Rory McIlroy and defending British Open champion Shane Lowry will represent Ireland at the 2020 Olympic Games in Tokyo after a 60-strong field for the men's competition was finalized on Monday.
The field was selected on the basis of world rankings, but with one small caveat - no nation can select more than four golfers and no more than two golfers if they are ranked outside the top 15 in the world.
McIlroy, who recently won the Wells Fargo Championship in Quail Hollow, is a native of Co Down, while Lowry, who won the most recent British Open in 2019, is from Co Offaly. Lowry also recently finished in a tie for fourth at last month's PGA Championship in Kiawah Island.
Neither McIlroy nor Lowry represented Ireland at the 2016 Games in Rio de Janeiro due to concerns over the Zika virus, although both later revealed their regrets over the decision.
Instead, Waterford's Séamus Power and Dublin's Padraig Harrington represented Ireland in Brazil, finishing 15th and 21st respectively.
Harrington is on stand-by if McIlroy or Lowry are unable to attend Tokyo.
McIlroy, a four-time major winner and former world number one, once hinted that he might not participate at the Rio Games to avoid offending anyone from Britain or Ireland. However, he announced in 2014 that he intended to represent Ireland at the Games, stating that he was 100% sure of his decision.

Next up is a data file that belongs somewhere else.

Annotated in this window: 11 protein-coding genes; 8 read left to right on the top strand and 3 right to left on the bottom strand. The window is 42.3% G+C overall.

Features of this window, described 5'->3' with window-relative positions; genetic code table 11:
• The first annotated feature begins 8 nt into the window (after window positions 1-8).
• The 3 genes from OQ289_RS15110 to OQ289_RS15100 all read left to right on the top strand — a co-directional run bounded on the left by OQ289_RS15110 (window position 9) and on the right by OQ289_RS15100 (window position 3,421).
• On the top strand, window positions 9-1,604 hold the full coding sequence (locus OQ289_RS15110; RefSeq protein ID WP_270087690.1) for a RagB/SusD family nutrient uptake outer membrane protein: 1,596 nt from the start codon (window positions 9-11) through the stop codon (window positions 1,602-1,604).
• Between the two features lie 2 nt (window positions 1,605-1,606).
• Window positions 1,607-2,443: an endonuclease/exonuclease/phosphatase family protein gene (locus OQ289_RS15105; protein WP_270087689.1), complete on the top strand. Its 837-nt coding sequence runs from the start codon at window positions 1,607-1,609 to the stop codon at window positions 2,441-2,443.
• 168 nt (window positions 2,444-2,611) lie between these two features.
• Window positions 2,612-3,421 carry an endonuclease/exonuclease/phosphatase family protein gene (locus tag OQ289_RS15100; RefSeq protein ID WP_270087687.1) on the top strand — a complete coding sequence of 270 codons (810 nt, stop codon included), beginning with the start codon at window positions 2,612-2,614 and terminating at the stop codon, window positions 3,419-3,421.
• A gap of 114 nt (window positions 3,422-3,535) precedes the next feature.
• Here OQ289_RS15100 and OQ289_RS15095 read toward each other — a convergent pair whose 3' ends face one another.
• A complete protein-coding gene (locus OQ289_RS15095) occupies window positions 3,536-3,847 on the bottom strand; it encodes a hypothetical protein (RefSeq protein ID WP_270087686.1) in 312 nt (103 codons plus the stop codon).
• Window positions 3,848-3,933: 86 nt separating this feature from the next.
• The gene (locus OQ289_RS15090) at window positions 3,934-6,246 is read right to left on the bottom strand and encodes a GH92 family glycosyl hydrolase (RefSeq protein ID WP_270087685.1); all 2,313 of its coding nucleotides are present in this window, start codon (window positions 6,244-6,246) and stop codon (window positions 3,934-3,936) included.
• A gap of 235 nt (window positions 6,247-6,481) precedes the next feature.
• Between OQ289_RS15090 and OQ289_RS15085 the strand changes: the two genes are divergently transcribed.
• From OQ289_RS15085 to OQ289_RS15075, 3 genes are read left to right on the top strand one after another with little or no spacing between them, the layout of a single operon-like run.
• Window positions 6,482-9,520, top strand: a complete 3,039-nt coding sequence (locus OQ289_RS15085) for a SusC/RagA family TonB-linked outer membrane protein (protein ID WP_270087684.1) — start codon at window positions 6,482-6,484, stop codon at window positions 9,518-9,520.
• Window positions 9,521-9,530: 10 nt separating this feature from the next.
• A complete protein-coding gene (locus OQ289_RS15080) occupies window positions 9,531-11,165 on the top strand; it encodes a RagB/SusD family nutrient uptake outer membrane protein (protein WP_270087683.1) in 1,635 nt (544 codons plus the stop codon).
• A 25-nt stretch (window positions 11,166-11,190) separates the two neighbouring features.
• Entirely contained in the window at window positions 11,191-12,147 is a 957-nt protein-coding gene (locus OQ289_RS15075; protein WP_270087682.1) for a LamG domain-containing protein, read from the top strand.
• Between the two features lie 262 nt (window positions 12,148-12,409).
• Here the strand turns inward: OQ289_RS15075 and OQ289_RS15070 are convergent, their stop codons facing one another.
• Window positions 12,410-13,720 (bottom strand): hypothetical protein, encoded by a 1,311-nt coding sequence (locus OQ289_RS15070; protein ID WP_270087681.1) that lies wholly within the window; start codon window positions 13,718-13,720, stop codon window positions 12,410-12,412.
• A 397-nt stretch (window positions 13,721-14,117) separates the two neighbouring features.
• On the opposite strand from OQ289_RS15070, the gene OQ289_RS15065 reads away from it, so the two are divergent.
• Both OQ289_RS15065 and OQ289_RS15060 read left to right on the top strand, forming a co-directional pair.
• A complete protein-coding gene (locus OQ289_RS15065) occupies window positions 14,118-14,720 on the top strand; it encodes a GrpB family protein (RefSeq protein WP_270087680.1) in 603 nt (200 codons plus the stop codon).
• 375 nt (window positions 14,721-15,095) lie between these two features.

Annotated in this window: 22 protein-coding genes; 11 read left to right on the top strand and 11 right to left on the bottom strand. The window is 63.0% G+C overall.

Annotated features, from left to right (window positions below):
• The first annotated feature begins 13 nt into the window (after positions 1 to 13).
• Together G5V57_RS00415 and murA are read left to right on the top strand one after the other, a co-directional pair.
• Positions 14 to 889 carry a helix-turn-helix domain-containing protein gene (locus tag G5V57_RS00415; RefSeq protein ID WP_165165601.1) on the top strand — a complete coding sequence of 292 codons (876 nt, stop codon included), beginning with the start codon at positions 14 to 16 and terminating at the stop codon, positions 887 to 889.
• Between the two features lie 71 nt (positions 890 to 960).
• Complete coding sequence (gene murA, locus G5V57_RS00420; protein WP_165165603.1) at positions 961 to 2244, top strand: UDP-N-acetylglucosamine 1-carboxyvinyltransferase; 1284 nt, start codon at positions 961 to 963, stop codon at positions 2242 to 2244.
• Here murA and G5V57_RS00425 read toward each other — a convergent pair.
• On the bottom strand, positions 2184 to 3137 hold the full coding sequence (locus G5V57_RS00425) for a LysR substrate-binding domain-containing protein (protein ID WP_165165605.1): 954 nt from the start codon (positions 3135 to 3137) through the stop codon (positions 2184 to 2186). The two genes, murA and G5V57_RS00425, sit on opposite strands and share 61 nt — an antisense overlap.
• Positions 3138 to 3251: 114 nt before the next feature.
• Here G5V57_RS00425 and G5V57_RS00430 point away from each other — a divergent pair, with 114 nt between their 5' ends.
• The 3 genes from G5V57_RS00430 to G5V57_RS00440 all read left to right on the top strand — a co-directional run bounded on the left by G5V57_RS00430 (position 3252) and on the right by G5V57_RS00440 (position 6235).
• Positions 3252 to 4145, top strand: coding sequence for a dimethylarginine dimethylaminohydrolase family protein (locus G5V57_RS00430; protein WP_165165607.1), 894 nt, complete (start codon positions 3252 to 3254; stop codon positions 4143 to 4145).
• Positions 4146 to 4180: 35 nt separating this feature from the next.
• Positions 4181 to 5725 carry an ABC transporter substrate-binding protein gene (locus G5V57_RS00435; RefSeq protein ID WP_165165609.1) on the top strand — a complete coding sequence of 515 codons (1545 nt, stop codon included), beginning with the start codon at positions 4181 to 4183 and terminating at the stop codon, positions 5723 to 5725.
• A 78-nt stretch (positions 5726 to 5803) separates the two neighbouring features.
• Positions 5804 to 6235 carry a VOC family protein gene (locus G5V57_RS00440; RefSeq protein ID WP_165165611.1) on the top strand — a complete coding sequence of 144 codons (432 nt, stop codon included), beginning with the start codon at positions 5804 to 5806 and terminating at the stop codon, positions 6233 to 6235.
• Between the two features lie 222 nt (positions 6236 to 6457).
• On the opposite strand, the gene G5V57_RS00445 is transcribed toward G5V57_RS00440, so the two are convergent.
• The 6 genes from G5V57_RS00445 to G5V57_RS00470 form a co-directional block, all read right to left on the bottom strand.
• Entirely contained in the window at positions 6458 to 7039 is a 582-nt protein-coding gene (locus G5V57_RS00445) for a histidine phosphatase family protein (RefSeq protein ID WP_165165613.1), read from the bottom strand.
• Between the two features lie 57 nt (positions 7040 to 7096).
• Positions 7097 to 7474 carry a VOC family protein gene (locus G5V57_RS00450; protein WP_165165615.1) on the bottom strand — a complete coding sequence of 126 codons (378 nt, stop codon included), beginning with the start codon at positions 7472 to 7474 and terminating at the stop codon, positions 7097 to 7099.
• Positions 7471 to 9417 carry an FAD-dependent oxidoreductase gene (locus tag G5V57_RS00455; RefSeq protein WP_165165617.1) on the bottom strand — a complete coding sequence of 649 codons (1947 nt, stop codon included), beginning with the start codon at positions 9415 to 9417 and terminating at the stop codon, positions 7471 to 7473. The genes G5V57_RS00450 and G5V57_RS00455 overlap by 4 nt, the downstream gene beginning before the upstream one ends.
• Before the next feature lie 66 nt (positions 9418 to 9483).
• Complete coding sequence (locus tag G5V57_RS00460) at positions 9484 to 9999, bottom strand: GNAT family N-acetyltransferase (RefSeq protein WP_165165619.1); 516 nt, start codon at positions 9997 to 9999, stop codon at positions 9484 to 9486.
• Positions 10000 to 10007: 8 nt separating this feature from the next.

Meanwhile, several high-profile golfers have withdrawn from the event in Tokyo later in the summer, with former major champions Sergio Garcia, Martin Kaymer, and Louis Oosthuizen all declining invitations.
Garcia, who won the Masters in 2017, said that qualification for September's Ryder Cup was his priority, while 2010 British Open champion Oosthuizen said that he was prioritizing family commitments and a strong finish at the FedEx Cup.
US golfer and current number one Dustin Johnson is also opting out of the Tokyo Games, citing the long travel distances between the US and Japan at a time when he wants to "focus on the PGA Tour".
Bryson Dechambeau, Collin Morikawa, Justin Thomas, and Xander Schauffele will represent the US in Johnson's absence.
Golf returned to the Olympics in 2016 for the first time since 1904 after the International Olympic Committee approved its return in 2009.